In talent / learning projects, there are often many stakeholders involved. To ensure maximum success of your project, it’s important to align stakeholders to your project, engage them in process and outcomes, and regularly communicate. Email updates are not enough – some stakeholders have significant influence and must be managed more closely.
The Influence & Interest Grid (also called a Power/Interest Grid) is a useful tool for:
- Identifying stakeholders
- Prioritizing stakeholders
- Creating a communication & engagement plan
- Gaining support for your project
- Gathering feedback to improve project outcomes
The grid has 2 axes:
- Influence – More than position & power – also includes reach and sway
- Interest – Curiosity or vested interest
Example: Training Program for New Ordering System
An L&D team is tasked with training employees to use a new system that will process customer orders. It’s not enough to simply design and deliver the training and report results; there will be multiple stakeholders with interest in the project. The team will identify and prioritize stakeholders on the interest/influence grid then determine engagement and communication strategies.
Step 1: Brainstorm list of stakeholders
One way to do this is with an Affinity Diagram – brainstorm then sort into categories. Whatever method you use, be sure to include the trainees as a stakeholder – they may not have choice in whether they use the system but do require communication and have high influence. The list might include:
- Senior Executives
- Specific groups/teams
Step 2: Prioritize Stakeholders on the Grid
Place stakeholders in the appropriate box on the grid. Keep in mind that influence is more than power – the trainees themselves will be HIGH INTEREST and HIGH INFLUENCE. They will be discussing the effectiveness of the training with others and can sway opinion.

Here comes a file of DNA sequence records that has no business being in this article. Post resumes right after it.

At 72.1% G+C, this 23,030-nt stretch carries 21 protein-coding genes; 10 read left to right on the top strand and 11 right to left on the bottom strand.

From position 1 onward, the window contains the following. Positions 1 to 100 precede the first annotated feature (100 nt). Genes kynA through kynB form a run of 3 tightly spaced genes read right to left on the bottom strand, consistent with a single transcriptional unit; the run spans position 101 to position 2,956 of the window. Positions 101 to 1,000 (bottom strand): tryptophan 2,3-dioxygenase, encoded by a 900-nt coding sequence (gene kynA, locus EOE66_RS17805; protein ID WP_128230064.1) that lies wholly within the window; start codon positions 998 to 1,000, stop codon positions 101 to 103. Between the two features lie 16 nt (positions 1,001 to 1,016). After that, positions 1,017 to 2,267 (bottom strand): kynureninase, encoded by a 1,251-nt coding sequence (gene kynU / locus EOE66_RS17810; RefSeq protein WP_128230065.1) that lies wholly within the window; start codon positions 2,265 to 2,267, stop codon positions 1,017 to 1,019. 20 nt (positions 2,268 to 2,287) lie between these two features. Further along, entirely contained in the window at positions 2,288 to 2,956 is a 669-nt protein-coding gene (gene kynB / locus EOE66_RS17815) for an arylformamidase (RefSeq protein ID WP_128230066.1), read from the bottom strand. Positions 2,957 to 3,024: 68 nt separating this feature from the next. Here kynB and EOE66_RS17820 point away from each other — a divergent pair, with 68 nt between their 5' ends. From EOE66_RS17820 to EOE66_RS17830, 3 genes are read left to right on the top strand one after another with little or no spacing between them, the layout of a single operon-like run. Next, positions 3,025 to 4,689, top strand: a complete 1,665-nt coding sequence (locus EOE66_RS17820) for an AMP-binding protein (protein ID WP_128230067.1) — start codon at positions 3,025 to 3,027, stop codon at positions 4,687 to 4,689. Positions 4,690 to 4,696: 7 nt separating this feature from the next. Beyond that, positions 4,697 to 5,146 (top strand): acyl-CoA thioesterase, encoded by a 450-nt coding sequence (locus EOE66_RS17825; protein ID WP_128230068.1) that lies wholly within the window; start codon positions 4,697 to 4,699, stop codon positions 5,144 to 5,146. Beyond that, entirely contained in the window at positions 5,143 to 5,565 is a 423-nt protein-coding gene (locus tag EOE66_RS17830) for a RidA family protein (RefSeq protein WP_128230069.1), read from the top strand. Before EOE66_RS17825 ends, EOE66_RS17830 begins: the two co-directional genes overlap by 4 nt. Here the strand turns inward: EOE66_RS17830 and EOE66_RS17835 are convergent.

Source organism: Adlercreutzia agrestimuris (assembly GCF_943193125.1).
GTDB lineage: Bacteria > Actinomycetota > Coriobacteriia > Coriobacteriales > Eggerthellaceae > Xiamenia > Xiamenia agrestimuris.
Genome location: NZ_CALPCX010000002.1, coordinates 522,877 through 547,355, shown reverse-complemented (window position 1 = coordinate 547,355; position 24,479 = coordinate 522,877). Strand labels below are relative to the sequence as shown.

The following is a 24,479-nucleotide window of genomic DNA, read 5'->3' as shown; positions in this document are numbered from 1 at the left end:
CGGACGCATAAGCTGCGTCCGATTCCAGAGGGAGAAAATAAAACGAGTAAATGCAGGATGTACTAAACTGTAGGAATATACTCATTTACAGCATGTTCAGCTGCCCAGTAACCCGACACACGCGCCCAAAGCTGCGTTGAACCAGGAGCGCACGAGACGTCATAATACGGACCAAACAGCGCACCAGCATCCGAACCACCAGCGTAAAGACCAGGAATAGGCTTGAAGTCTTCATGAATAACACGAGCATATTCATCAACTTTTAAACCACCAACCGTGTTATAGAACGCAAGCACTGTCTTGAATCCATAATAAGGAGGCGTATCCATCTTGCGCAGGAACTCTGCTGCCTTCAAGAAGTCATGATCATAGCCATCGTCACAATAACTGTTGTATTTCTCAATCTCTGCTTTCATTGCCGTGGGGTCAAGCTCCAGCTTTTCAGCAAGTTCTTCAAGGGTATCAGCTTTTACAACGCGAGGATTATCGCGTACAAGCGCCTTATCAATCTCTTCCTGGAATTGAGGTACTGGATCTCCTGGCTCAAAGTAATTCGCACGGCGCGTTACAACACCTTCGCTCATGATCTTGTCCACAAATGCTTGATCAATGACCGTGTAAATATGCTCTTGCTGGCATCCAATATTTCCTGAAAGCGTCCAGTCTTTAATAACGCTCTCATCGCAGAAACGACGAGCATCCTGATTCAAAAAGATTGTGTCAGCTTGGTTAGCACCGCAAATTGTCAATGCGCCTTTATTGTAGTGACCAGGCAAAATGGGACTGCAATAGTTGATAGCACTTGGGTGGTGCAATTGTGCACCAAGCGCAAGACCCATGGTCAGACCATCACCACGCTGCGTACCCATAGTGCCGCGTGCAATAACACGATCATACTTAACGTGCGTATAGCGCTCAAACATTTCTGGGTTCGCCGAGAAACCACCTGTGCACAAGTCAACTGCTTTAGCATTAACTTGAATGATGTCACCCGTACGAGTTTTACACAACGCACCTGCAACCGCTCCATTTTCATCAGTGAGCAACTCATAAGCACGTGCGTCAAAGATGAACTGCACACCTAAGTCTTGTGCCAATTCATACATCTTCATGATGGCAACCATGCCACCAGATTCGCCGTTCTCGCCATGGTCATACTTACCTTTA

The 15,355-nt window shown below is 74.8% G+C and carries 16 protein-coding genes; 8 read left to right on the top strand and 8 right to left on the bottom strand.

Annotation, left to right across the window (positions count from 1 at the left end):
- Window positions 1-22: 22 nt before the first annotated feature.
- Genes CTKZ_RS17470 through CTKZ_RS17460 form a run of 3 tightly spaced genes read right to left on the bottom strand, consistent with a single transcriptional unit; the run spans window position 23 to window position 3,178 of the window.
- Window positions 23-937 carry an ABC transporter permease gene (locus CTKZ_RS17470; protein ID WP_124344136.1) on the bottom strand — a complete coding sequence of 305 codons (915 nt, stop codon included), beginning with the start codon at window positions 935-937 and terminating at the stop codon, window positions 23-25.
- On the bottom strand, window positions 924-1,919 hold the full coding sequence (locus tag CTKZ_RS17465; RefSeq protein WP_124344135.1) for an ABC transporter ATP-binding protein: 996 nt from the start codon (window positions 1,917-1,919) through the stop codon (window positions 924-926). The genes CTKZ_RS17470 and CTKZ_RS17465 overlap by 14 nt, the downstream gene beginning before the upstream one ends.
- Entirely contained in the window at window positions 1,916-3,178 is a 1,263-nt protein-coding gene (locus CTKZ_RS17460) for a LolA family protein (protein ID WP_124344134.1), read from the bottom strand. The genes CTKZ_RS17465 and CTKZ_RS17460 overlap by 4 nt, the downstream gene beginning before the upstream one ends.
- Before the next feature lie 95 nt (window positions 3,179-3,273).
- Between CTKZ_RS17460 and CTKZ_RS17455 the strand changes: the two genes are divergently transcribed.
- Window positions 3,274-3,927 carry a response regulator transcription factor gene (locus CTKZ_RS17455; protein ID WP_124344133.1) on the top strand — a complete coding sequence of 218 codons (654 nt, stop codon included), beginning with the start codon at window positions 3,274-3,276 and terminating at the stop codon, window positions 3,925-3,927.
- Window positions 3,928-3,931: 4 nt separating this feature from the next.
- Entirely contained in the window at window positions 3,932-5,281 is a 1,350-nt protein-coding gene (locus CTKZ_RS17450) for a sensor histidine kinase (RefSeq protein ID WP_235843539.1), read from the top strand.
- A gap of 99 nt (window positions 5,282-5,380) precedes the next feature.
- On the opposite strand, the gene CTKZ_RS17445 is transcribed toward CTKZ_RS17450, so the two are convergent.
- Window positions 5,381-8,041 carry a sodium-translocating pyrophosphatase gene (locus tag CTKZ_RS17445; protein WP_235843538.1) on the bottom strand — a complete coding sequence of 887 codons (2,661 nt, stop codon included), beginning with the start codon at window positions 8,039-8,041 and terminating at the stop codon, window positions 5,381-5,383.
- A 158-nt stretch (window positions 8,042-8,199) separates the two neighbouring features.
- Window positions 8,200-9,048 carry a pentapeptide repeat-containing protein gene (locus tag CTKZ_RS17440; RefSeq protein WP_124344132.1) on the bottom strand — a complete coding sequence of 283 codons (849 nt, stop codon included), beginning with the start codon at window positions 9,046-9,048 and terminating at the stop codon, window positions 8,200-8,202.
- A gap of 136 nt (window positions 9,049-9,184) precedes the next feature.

Step 3: Understand and engage your stakeholders
High Interest / High Influence
These are your most important stakeholders. It is a good idea to have a 2-way communication strategy with HIGH/HIGH, such as focus groups to gather their opinions, observations, suggestions. Involve them in your project. For example, use focus groups to gather information about the training program that you use to adapt and show them “I heard you”. Provide face-to-face updates. In order to craft your engagement strategy, answer questions such as:
- Where does their interest stem from? Is it financial, performance, emotional related?
- What is the impact to them of the project’s success or failure?
- Is the interest related to other projects in the company?
- What information do they need?
- What information can they provide that would help us?
- How can we leverage their interest?
- Who do they influence?
- How do they use their influence?
- What is the impact of gaining their favor? Losing it?
- How can we motivate them to use their influence for our project?
Low Interest / High Influence
These stakeholders represent some level of risk – they have high influence but little interest. They could use their influence to divert resources or even cancel your implementation. The goal is to increase their interest – invite them to project updates, ask for their advice, involve them in some way. Ask yourself:
- Why aren’t they interested?
- What are some potential positive and negative outcomes due to their lack of interest?
- How can we increase their interest?
High Interest / Low Influence
Potential resource –
- Why are they interested?
- How certain are we about their level of influence?
- How can we leverage their interest?
Low Interest / Low Influence
Goal is to increase their interest, but not to the detriment of the project’s success. Keep this group informed with one-way communication, dashboards, etc.